Time to heal wounds in the United States

By Alessandro Gisotti, 25 January 2021
Image: René DeAnda/Unsplash


The 46th President of the United States, Joe Biden, has been officially sworn in. His presidency, after the contested elections by Donald Trump and the dramatic assault on Capitol Hill, has the task of mending the rifts in the social fabric of America.

The United States is still shaken by what happened on 6 January during the assault on Capitol Hill, which resulted in the death of five people. It was an unprecedented event that dramatically manifested the divisions present in the American society, and which go beyond the political dimension. This polarisation has deepened in recent years, and many observers say it is not likely to disappear in the short term.

It is, therefore, no coincidence that the theme chosen by the new president, Joe Biden, for his swearing-in ceremony is “America United”. This need for national unity is widely felt across the board by Americans, many of whom are aware that only united will it be possible to face the pandemic and the serious economic crises which have ensued.

Pope Francis has always stressed the value of American unity inscribed on the nation’s coat of arms: E Pluribus Unum. On his Apostolic Journey to the US in 2015, he was the first pope to address a joint session of Congress. On that occasion, he delivered a speech which – through figures such as Abraham Lincoln, Dorothy Day, Thomas Merton and Dr Martin Luther King Jr – underscored what makes American democracy unique. From that speech five years ago to his words at the Angelus on 10 January about what happened on Capitol Hill four days earlier, Pope Francis has always encouraged people to reject disruptive tendencies, and to work with patience and courage for reconciliation and unity.

Significantly, in a message sent on Martin Luther King Day, he urged Americans to “return” to the African-American leader’s dream. The United States needs to realise that unfulfilled dream of “harmony and equality.” A dream that “always remains relevant” and indeed becomes even more urgent in a country where, despite the great economic opportunities, there remain injustices and social conflicts that have also now been exacerbated by the pandemic. This is, therefore, the time to let “us” prevail over “me”, to heal wounds and find a renewed unity based on those principles that have always sustained American democracy and made of it a protagonist on the international scene.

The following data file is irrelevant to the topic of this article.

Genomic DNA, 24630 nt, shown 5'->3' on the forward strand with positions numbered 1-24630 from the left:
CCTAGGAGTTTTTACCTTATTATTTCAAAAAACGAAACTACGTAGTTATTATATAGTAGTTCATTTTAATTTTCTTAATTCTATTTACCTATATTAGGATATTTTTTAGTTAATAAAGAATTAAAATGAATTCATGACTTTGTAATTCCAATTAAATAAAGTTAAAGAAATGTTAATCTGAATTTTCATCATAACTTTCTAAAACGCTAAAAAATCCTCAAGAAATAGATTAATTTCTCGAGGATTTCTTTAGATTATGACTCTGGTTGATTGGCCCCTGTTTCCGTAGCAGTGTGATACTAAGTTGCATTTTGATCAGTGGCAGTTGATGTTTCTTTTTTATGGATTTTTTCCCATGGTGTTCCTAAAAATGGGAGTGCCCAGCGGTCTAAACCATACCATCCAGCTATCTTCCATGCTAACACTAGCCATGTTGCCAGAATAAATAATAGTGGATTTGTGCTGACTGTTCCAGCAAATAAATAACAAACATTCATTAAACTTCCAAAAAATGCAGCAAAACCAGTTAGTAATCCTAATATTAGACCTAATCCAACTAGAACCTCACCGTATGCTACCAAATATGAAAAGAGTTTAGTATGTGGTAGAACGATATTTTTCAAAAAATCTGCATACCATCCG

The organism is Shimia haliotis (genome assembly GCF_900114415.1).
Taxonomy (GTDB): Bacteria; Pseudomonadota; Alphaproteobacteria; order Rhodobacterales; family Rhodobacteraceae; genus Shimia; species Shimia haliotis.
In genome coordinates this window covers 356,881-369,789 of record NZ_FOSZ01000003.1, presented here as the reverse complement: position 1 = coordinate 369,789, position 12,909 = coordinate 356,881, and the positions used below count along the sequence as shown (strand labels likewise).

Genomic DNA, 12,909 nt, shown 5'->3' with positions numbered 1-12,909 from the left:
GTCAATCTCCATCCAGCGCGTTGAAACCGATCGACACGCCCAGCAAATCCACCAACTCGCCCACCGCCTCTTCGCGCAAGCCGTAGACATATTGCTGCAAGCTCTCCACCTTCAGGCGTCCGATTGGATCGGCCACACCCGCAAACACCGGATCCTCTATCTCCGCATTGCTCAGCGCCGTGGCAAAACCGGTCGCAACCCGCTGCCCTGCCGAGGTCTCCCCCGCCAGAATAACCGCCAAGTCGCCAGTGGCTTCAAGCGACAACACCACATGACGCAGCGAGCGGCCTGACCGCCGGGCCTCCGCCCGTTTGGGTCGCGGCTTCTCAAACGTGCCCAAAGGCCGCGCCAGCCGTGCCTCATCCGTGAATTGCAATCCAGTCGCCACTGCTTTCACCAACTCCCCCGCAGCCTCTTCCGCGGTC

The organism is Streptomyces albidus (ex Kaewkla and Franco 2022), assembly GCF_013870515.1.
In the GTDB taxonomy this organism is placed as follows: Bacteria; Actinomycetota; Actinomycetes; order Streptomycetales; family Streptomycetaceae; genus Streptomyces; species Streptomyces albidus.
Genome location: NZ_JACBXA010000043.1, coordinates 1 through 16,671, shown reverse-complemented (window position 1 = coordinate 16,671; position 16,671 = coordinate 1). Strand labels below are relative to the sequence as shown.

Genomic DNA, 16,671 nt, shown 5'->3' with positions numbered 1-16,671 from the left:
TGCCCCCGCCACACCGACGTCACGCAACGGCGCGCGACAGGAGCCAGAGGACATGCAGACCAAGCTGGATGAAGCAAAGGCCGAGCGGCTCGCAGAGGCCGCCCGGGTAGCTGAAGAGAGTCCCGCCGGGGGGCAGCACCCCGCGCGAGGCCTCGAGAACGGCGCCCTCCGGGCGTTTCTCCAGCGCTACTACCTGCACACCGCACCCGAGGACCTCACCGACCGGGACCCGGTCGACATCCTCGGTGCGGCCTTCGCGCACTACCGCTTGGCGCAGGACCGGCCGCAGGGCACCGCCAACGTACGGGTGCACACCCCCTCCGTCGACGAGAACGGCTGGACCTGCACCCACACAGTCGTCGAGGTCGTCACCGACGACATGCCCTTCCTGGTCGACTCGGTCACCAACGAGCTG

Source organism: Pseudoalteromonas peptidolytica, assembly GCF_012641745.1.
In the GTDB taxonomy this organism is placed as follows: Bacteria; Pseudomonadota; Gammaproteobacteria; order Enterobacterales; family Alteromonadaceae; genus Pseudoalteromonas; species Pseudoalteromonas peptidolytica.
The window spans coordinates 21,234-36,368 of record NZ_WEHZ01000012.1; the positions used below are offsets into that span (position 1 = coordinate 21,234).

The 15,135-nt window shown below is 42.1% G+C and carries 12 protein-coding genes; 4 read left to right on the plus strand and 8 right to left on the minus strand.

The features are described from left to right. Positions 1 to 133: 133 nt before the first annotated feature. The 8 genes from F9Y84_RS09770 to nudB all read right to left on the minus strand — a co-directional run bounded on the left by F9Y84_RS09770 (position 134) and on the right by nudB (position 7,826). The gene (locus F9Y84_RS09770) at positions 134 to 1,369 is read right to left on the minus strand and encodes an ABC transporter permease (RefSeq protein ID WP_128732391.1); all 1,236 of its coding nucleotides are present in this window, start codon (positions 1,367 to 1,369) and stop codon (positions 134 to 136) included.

It is precisely the question of national reconciliation which will be the most arduous challenge, especially in the first phase of the Biden presidency. Some have observed that, starting with Vice-President Kamala Harris, never have the components of an administration been so multiracial. Besides the internal theme of “healing” the American society, there is also the external front, on which the international spotlight is focused. After years often marked by unilateral decisions or bilateral agreements, there are, in fact, great expectations for a “return” to multilateralism in foreign policy and a recovery of the relationship of trust with international organisations, starting with the UN. Some steps in this direction have already been announced in recent weeks, such as the return of the United States to the Paris Climate Agreement. This move converges with Pope Francis’ commitment in favour of the custody of our Common Home expressed in Laudato si’.

As Joe Biden is sworn in as the 46th President of the United States, what has happened on Capitol Hill in recent days reminds us that democracy and its institutions are precious and should not be taken for granted simply because they have existed for so long.

This awareness must not just remain an utterance but – quoting Fratelli tutti – requires a concrete effort at all levels. It requires a commitment not only from political leaders, but from all the people, and their movements, to promote the common good and strengthen democracy. This is even more true today, in a historical period in which, despite centrifugal forces and nationalistic interests, the pandemic has dramatically shown that “no one is saved alone.”

With thanks to Vatican News and Alessandro Gisotti, where this article originally appeared.


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